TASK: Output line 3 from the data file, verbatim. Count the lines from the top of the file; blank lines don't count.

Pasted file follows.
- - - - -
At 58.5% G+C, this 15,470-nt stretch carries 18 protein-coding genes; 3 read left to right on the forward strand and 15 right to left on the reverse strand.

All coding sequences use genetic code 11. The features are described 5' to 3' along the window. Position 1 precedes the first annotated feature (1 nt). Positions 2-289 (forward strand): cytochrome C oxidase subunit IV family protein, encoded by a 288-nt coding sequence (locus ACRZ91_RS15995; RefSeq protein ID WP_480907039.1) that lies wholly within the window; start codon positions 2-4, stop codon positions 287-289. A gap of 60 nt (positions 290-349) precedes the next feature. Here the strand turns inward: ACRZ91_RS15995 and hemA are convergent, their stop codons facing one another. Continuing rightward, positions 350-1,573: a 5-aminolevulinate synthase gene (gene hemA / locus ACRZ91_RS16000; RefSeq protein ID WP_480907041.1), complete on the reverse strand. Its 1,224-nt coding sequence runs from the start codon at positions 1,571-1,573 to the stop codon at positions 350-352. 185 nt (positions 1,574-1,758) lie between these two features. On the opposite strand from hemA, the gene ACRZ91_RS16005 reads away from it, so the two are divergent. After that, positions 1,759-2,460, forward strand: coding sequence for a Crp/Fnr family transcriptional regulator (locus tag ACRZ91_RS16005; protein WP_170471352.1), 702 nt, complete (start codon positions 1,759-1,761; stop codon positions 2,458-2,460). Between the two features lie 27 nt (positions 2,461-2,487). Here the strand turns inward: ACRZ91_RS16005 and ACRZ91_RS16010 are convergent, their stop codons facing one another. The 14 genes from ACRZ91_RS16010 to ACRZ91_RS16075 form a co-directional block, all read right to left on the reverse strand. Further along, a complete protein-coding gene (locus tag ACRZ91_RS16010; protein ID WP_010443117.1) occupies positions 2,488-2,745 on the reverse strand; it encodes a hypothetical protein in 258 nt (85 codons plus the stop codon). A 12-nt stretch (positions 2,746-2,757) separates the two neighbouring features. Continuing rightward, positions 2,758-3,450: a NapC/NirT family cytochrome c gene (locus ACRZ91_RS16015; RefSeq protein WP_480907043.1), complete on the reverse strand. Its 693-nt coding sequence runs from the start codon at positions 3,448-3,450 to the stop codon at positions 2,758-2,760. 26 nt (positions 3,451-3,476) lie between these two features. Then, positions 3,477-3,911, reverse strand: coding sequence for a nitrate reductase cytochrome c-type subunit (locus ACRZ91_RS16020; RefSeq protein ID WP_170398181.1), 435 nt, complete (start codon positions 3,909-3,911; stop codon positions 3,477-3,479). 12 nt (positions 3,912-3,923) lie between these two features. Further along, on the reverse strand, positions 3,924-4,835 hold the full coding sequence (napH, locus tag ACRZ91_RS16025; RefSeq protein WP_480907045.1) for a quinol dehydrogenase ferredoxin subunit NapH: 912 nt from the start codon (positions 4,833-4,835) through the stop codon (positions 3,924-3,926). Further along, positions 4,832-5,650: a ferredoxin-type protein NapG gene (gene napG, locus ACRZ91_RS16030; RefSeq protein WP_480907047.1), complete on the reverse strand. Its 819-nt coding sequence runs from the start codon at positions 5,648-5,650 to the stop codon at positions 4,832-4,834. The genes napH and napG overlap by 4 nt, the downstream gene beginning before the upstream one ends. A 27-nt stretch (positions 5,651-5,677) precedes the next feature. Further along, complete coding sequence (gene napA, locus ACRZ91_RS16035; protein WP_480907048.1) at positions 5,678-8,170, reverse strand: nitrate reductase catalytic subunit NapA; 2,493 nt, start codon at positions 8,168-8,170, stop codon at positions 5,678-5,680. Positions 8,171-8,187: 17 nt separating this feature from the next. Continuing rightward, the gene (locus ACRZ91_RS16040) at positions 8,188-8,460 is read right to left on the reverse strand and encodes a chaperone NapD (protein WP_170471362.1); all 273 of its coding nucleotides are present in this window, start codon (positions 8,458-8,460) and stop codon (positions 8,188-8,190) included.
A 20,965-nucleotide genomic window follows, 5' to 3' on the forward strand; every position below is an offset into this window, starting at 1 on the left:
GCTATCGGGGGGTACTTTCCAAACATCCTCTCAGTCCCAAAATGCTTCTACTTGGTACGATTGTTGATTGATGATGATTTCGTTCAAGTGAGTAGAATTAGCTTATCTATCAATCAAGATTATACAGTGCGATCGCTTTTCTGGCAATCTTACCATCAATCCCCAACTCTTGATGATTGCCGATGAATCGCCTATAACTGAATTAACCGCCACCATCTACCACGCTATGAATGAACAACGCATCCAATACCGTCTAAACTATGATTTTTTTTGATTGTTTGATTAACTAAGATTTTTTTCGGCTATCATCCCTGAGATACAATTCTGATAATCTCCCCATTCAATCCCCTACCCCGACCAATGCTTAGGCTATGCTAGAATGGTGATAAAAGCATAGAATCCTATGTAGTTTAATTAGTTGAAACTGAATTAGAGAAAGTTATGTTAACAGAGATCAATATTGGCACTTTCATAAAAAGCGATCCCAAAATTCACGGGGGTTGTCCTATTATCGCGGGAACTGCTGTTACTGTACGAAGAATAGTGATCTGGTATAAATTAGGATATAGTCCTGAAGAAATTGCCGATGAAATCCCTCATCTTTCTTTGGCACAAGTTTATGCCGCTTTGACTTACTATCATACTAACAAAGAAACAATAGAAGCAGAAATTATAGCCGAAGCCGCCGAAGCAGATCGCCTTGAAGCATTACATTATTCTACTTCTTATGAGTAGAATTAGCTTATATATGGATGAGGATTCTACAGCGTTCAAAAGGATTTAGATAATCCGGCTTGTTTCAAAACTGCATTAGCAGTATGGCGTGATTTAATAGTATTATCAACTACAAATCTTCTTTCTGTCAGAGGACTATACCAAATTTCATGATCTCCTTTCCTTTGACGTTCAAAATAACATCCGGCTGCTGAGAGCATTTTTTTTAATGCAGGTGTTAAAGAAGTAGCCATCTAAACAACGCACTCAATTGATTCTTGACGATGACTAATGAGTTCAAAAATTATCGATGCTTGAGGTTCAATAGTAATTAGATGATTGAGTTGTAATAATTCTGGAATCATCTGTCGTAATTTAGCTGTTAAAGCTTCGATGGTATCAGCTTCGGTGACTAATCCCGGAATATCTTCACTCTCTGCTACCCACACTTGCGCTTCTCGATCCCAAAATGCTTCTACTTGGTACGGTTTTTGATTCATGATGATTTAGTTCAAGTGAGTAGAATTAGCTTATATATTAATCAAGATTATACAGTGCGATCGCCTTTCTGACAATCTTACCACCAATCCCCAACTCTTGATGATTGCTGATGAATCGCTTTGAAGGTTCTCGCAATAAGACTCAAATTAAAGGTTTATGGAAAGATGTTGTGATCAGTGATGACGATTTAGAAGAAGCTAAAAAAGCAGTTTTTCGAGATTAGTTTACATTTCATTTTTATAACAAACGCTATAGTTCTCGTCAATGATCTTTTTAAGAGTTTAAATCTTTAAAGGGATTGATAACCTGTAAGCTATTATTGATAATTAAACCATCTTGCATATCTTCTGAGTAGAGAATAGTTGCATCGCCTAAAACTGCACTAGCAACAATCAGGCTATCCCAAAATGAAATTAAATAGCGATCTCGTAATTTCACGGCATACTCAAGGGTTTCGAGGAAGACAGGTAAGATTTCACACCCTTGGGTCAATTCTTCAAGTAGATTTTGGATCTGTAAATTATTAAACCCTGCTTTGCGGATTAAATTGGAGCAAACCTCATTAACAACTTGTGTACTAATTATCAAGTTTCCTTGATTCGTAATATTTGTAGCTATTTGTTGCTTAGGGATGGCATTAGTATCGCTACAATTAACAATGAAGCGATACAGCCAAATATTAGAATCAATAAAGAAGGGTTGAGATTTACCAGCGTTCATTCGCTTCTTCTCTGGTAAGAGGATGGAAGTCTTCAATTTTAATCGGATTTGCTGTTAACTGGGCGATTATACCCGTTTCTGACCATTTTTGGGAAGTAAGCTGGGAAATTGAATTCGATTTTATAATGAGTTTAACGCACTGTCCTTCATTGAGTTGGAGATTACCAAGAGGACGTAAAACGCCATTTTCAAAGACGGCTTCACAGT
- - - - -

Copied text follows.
A 20,965-nucleotide genomic window follows, 5' to 3' on the forward strand; every position below is an offset into this window, starting at 1 on the left: